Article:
It’s not irreducible—
birth, death, the stuff in the middle,
the fluff we focus on, the touches ignored.
I hope to burn some day and feel it
then be lifted by air.
In the gray now a man tries to remember
head pressed to a window
he pulls a finger down fog
deer run in the distance
through a slit between breathes
before the close, a hint of color
the flight of a finch, or a leaf mid-turn
She cares too much,
I care too little,
there’s little I can add.
Call her if you care to,
It hardly matters
In the back yard
under a tree
two dogs lie sleeping
an ear twitches
at the buzzing of a fly
or in a minute
maybe an hour
I’ll shift my gaze
to a falling leaf
or a shooting star.
The soul resides mid-breast;
I know it.
It speaks from there
in a pained voice,
dull and in defiance of reason;
devoid of cause,
it seeks a purpose for the day,
for its place there,
and finds nothing
but a cavity—
meat, destined to decay,
and feels the press of time
upon the bloody lungs of its vessel.
Before us stand the mockings of a god:
Sound shapes and divine invocations,
the sun itself a yellow yawn,
the chaff of a hidden harvest,
a field of golden connotation
denoting bread for the soul.
And grounded pigeons,
too fat to flee or fly
peck sweet sustenance
from saturated air,
wise enough to wonder.
Fools of fate,
fortunate friends of a god.
[First appeared in The Avalon Literary Review, Fall 2014]
My well runs deep and dry;
broken glass among the rocks,
the occasional coin, some sad soul’s wish
left in the company of cold, dry, stone.
I would if prompted recount a fiction
of strangers passing, full buckets, and refreshment;
of the joys of spring, a shaded canopy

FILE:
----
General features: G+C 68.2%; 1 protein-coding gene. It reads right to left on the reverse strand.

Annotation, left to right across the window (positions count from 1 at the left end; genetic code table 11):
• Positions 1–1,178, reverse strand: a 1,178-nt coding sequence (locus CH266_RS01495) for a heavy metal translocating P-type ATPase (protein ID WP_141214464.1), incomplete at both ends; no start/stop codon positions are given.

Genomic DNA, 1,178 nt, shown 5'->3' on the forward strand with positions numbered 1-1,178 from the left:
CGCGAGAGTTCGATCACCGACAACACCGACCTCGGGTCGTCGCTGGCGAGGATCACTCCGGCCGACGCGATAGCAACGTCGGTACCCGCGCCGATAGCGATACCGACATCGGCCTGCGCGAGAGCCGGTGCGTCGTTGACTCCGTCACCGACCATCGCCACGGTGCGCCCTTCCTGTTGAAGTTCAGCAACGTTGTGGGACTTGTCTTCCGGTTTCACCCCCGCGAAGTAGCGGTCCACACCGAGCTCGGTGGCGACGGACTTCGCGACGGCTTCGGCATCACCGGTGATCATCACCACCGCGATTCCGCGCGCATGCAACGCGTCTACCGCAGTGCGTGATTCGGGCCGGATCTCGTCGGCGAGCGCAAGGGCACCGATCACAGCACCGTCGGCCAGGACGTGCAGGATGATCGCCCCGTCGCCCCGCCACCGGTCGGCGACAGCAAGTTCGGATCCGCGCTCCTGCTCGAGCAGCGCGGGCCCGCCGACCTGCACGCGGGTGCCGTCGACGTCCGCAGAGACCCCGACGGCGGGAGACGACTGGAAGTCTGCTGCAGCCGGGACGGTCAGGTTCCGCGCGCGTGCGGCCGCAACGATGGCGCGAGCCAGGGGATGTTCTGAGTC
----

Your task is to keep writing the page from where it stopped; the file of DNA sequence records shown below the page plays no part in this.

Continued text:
and welcome offerings.
Redact the sunlit horror
of spitting children and the piss
of careless parents.
Their monstrous visage increased by time;
lifelessly growing, refusing to die
with fonder recollection; lost,
like meager moisture hoarded,
hidden, then dried.
The park that sold this house
is still there outside my window.
Our kids are grown,
but that patch of ground is never empty.
Each year supplies a new face or two
bold enough to approach our joke of a fence
and greet the great beasts that are their silent protectors,
the latest generation to walk the failing pickets and watch.
Niggles and nags make for hours unending,
years appear moments that stealthily flee,
squandering days unaware of the spending,
slow to discover that no time is free.
An aging sun sits atop a clear horizon,
birds bicker over bright things in the grass.
A coyote claims a slow deer
near the river
and snarling shares his prize
among the pack.
Rough commerce on the lake shore,
muskrat and coon.
The French want furs
and we can deliver,
let the Ho-Chunk and Shawnee be damned.
The lakefront glows, as does the river,
a new sun sits unnoticed in the east.
Ceres is a proud bitch,
blind to all encroachment.
Coyotes bide their time
among the weeds.